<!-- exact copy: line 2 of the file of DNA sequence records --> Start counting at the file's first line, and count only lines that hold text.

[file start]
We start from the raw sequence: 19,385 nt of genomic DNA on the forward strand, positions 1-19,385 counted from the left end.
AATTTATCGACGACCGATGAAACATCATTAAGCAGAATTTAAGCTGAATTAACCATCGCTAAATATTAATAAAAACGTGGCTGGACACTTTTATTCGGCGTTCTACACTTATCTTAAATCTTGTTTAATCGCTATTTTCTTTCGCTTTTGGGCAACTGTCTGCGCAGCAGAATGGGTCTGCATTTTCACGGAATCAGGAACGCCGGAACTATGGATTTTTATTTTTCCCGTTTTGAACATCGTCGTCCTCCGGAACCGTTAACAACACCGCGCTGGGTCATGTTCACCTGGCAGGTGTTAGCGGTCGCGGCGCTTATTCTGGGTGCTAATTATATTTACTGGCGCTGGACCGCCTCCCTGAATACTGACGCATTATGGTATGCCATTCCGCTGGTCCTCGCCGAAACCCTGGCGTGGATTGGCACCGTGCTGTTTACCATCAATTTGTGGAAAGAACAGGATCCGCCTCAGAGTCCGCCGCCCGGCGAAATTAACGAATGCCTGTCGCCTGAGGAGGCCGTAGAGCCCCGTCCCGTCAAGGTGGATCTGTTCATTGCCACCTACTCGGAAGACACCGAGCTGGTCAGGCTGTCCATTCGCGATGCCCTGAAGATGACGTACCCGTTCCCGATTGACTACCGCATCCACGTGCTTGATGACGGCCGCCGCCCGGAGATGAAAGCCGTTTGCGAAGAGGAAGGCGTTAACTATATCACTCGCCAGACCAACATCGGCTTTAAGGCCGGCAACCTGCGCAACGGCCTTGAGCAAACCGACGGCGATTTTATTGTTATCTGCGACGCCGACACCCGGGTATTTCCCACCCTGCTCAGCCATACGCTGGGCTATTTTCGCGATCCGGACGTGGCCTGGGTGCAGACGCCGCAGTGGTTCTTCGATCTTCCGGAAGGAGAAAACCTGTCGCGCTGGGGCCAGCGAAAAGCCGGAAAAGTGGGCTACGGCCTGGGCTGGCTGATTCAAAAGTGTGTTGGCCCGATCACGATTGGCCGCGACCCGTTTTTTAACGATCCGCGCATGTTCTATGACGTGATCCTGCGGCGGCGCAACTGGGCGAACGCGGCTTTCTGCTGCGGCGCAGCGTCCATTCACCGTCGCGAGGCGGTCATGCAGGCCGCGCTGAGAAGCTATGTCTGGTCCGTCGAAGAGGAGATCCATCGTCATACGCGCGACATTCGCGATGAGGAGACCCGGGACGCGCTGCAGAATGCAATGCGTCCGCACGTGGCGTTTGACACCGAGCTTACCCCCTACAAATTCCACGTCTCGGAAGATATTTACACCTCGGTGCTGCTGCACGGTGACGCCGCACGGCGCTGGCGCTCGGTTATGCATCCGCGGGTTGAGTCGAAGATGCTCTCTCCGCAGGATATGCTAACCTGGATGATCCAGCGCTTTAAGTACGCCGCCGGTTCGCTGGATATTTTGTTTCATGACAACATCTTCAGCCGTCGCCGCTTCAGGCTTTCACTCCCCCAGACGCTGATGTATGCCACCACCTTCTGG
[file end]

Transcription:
AATTTATCGACGACCGATGAAACATCATTAAGCAGAATTTAAGCTGAATTAACCATCGCTAAATATTAATAAAAACGTGGCTGGACACTTTTATTCGGCGTTCTACACTTATCTTAAATCTTGTTTAATCGCTATTTTCTTTCGCTTTTGGGCAACTGTCTGCGCAGCAGAATGGGTCTGCATTTTCACGGAATCAGGAACGCCGGAACTATGGATTTTTATTTTTCCCGTTTTGAACATCGTCGTCCTCCGGAACCGTTAACAACACCGCGCTGGGTCATGTTCACCTGGCAGGTGTTAGCGGTCGCGGCGCTTATTCTGGGTGCTAATTATATTTACTGGCGCTGGACCGCCTCCCTGAATACTGACGCATTATGGTATGCCATTCCGCTGGTCCTCGCCGAAACCCTGGCGTGGATTGGCACCGTGCTGTTTACCATCAATTTGTGGAAAGAACAGGATCCGCCTCAGAGTCCGCCGCCCGGCGAAATTAACGAATGCCTGTCGCCTGAGGAGGCCGTAGAGCCCCGTCCCGTCAAGGTGGATCTGTTCATTGCCACCTACTCGGAAGACACCGAGCTGGTCAGGCTGTCCATTCGCGATGCCCTGAAGATGACGTACCCGTTCCCGATTGACTACCGCATCCACGTGCTTGATGACGGCCGCCGCCCGGAGATGAAAGCCGTTTGCGAAGAGGAAGGCGTTAACTATATCACTCGCCAGACCAACATCGGCTTTAAGGCCGGCAACCTGCGCAACGGCCTTGAGCAAACCGACGGCGATTTTATTGTTATCTGCGACGCCGACACCCGGGTATTTCCCACCCTGCTCAGCCATACGCTGGGCTATTTTCGCGATCCGGACGTGGCCTGGGTGCAGACGCCGCAGTGGTTCTTCGATCTTCCGGAAGGAGAAAACCTGTCGCGCTGGGGCCAGCGAAAAGCCGGAAAAGTGGGCTACGGCCTGGGCTGGCTGATTCAAAAGTGTGTTGGCCCGATCACGATTGGCCGCGACCCGTTTTTTAACGATCCGCGCATGTTCTATGACGTGATCCTGCGGCGGCGCAACTGGGCGAACGCGGCTTTCTGCTGCGGCGCAGCGTCCATTCACCGTCGCGAGGCGGTCATGCAGGCCGCGCTGAGAAGCTATGTCTGGTCCGTCGAAGAGGAGATCCATCGTCATACGCGCGACATTCGCGATGAGGAGACCCGGGACGCGCTGCAGAATGCAATGCGTCCGCACGTGGCGTTTGACACCGAGCTTACCCCCTACAAATTCCACGTCTCGGAAGATATTTACACCTCGGTGCTGCTGCACGGTGACGCCGCACGGCGCTGGCGCTCGGTTATGCATCCGCGGGTTGAGTCGAAGATGCTCTCTCCGCAGGATATGCTAACCTGGATGATCCAGCGCTTTAAGTACGCCGCCGGTTCGCTGGATATTTTGTTTCATGACAACATCTTCAGCCGTCGCCGCTTCAGGCTTTCACTCCCCCAGACGCTGATGTATGCCACCACCTTCTGG